While the role of rtPA in acute ischaemic stroke has been debated, particularly within the emergency medicine community, current guidelines from the National Stroke Foundation (which are endorsed by the Australasian College for Emergency Medicine) and licensing by the Therapeutic Goods Administration reflect the evidence for use of rtPA up to 4.5 hours after symptom onset.7 Given that the chance of benefit is greatest when rtPA is used early, because ischaemia causes at-risk brain tissue to rapidly progress to irreversible infarction, the “time is brain” motto is most pertinent in defining systems of care for assessing patients who are potentially eligible for thrombolytic treatment. With a rapid chain of referral, thrombolysis rates of over 20% can be achieved (grade C evidence).8 Although there are risks of bleeding associated with rtPA, the most serious of which is intracerebral haemorrhage that is large enough to produce neurological deterioration, the risks and benefits, when given within the current time window, favours treatment, and this translates into one fewer patient dead or dependent for every 10 patients treated.6 Although the patient characteristics that predict the least to gain or the greatest hazard from rtPA have not been adequately defined, rtPA should be used with caution in certain situations (grade C evidence) (Box 4). It is clear that the benefit of rtPA is very much dependent on there being a clear time of onset of symptoms. This is not possible in up to one-fifth of patients. If a patient cannot provide a reliable history, then the onset of the stroke must be taken as the time when he or she was last seen well. This can be particularly challenging when the patient’s symptoms are present on waking (“wake-up stroke”), in which case the onset time must be taken as when he or she was last known to be well before going to sleep.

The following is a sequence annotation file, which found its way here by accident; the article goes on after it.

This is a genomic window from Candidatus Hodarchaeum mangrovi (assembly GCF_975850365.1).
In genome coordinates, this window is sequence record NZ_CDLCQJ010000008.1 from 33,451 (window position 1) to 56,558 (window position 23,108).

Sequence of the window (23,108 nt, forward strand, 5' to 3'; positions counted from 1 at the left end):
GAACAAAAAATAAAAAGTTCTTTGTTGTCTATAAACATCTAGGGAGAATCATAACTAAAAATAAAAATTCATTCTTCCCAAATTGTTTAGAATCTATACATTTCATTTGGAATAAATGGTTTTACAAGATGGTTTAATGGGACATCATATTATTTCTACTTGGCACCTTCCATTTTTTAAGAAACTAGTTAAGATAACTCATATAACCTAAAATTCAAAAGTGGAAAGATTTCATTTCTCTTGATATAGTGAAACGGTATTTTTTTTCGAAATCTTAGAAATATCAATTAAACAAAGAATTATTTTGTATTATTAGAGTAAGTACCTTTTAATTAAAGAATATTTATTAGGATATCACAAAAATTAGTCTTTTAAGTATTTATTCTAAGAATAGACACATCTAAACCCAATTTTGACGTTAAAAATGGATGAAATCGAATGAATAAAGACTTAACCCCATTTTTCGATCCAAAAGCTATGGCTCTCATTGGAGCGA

While inclusion and exclusion screening questionnaires are readily available for patients who are being considered for thrombolysis, the main practical issue of interest is an assessment of the risk of haemorrhage.7 Although blood tests, including tests of coagulation profile, are routinely undertaken for patients who have had a stroke, the results are usually normal in those who have previously been well and should not hold up the administration of rtPA (grade B evidence). However, in patients on warfarin therapy, rtPA should be avoided or used with caution if the international normalised ratio is above 1.7.7